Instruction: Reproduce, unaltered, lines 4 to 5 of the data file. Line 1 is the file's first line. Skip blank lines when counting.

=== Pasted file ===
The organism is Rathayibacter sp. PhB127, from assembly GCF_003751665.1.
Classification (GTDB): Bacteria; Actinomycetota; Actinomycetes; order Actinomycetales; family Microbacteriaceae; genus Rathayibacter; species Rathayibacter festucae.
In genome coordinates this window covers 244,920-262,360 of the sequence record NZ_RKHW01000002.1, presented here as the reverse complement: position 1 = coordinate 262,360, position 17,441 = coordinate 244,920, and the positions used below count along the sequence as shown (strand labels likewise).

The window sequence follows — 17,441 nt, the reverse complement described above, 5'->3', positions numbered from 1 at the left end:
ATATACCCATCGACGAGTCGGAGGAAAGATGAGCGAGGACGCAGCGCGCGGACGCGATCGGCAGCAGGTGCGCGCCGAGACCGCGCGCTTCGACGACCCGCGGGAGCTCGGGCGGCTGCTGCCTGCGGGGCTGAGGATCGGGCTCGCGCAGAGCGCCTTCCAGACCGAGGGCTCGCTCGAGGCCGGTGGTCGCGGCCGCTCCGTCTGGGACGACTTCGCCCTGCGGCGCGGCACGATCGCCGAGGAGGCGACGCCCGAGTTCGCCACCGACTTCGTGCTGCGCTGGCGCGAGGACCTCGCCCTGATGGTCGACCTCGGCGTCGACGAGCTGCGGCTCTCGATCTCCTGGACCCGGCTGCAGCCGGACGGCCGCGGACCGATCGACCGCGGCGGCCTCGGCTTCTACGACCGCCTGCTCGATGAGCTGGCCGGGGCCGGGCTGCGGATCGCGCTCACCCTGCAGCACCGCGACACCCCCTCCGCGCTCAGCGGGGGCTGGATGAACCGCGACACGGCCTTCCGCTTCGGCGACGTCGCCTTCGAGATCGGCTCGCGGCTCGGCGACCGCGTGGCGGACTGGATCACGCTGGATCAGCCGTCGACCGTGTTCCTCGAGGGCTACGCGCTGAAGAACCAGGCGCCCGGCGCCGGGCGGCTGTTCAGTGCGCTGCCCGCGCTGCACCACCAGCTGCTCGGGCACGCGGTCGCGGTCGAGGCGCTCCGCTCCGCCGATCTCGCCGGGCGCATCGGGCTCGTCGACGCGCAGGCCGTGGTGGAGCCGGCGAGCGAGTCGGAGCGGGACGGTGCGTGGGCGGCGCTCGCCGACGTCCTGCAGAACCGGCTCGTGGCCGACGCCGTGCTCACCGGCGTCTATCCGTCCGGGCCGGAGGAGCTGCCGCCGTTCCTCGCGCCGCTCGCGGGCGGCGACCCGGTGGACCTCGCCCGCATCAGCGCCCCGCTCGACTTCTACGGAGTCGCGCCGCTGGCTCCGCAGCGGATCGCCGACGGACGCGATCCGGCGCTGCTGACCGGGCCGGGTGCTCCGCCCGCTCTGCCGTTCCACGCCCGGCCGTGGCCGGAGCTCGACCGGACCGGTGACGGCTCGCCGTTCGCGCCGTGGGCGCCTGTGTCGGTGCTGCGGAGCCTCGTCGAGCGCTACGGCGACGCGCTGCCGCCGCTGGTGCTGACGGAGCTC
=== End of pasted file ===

The window sequence follows — 17,441 nt, the reverse complement described above, 5'->3', positions numbered from 1 at the left end:
ATATACCCATCGACGAGTCGGAGGAAAGATGAGCGAGGACGCAGCGCGCGGACGCGATCGGCAGCAGGTGCGCGCCGAGACCGCGCGCTTCGACGACCCGCGGGAGCTCGGGCGGCTGCTGCCTGCGGGGCTGAGGATCGGGCTCGCGCAGAGCGCCTTCCAGACCGAGGGCTCGCTCGAGGCCGGTGGTCGCGGCCGCTCCGTCTGGGACGACTTCGCCCTGCGGCGCGGCACGATCGCCGAGGAGGCGACGCCCGAGTTCGCCACCGACTTCGTGCTGCGCTGGCGCGAGGACCTCGCCCTGATGGTCGACCTCGGCGTCGACGAGCTGCGGCTCTCGATCTCCTGGACCCGGCTGCAGCCGGACGGCCGCGGACCGATCGACCGCGGCGGCCTCGGCTTCTACGACCGCCTGCTCGATGAGCTGGCCGGGGCCGGGCTGCGGATCGCGCTCACCCTGCAGCACCGCGACACCCCCTCCGCGCTCAGCGGGGGCTGGATGAACCGCGACACGGCCTTCCGCTTCGGCGACGTCGCCTTCGAGATCGGCTCGCGGCTCGGCGACCGCGTGGCGGACTGGATCACGCTGGATCAGCCGTCGACCGTGTTCCTCGAGGGCTACGCGCTGAAGAACCAGGCGCCCGGCGCCGGGCGGCTGTTCAGTGCGCTGCCCGCGCTGCACCACCAGCTGCTCGGGCACGCGGTCGCGGTCGAGGCGCTCCGCTCCGCCGATCTCGCCGGGCGCATCGGGCTCGTCGACGCGCAGGCCGTGGTGGAGCCGGCGAGCGAGTCGGAGCGGGACGGTGCGTGGGCGGCGCTCGCCGACGTCCTGCAGAACCGGCTCGTGGCCGACGCCGTGCTCACCGGCGTCTATCCGTCCGGGCCGGAGGAGCTGCCGCCGTTCCTCGCGCCGCTCGCGGGCGGCGACCCGGTGGACCTCGCCCGCATCAGCGCCCCGCTCGACTTCTACGGAGTCGCGCCGCTGGCTCCGCAGCGGATCGCCGACGGACGCGATCCGGCGCTGCTGACCGGGCCGGGTGCTCCGCCCGCTCTGCCGTTCCACGCCCGGCCGTGGCCGGAGCTCGACCGGACCGGTGACGGCTCGCCGTTCGCGCCGTGGGCGCCTGTGTCGGTGCTGCGGAGCCTCGTCGAGCGCTACGGCGACGCGCTGCCGCCGCTGGTGCTGACGGAGCTC